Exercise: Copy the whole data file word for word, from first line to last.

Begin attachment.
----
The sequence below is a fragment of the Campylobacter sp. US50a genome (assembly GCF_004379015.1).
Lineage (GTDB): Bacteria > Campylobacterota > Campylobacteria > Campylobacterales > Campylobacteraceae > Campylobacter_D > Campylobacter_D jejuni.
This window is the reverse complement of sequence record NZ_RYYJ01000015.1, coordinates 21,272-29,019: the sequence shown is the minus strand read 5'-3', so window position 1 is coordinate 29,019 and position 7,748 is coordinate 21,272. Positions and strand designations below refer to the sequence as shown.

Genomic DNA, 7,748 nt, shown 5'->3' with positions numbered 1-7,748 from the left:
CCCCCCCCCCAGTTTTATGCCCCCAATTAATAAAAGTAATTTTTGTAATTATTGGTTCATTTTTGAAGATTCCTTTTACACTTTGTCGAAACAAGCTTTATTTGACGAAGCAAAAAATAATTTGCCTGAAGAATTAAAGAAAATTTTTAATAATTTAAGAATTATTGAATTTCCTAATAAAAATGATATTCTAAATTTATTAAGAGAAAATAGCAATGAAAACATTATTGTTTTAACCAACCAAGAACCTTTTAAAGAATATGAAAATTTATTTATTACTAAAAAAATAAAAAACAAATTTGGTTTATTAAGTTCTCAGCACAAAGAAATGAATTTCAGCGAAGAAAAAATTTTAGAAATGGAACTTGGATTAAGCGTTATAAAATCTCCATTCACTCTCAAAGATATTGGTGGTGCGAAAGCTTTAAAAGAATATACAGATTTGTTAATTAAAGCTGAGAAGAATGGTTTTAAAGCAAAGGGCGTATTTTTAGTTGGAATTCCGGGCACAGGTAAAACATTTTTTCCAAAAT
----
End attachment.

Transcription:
The sequence below is a fragment of the Campylobacter sp. US50a genome (assembly GCF_004379015.1).
Lineage (GTDB): Bacteria > Campylobacterota > Campylobacteria > Campylobacterales > Campylobacteraceae > Campylobacter_D > Campylobacter_D jejuni.
This window is the reverse complement of sequence record NZ_RYYJ01000015.1, coordinates 21,272-29,019: the sequence shown is the minus strand read 5'-3', so window position 1 is coordinate 29,019 and position 7,748 is coordinate 21,272. Positions and strand designations below refer to the sequence as shown.

Genomic DNA, 7,748 nt, shown 5'->3' with positions numbered 1-7,748 from the left:
CCCCCCCCCCAGTTTTATGCCCCCAATTAATAAAAGTAATTTTTGTAATTATTGGTTCATTTTTGAAGATTCCTTTTACACTTTGTCGAAACAAGCTTTATTTGACGAAGCAAAAAATAATTTGCCTGAAGAATTAAAGAAAATTTTTAATAATTTAAGAATTATTGAATTTCCTAATAAAAATGATATTCTAAATTTATTAAGAGAAAATAGCAATGAAAACATTATTGTTTTAACCAACCAAGAACCTTTTAAAGAATATGAAAATTTATTTATTACTAAAAAAATAAAAAACAAATTTGGTTTATTAAGTTCTCAGCACAAAGAAATGAATTTCAGCGAAGAAAAAATTTTAGAAATGGAACTTGGATTAAGCGTTATAAAATCTCCATTCACTCTCAAAGATATTGGTGGTGCGAAAGCTTTAAAAGAATATACAGATTTGTTAATTAAAGCTGAGAAGAATGGTTTTAAAGCAAAGGGCGTATTTTTAGTTGGAATTCCGGGCACAGGTAAAACATTTTTTCCAAAAT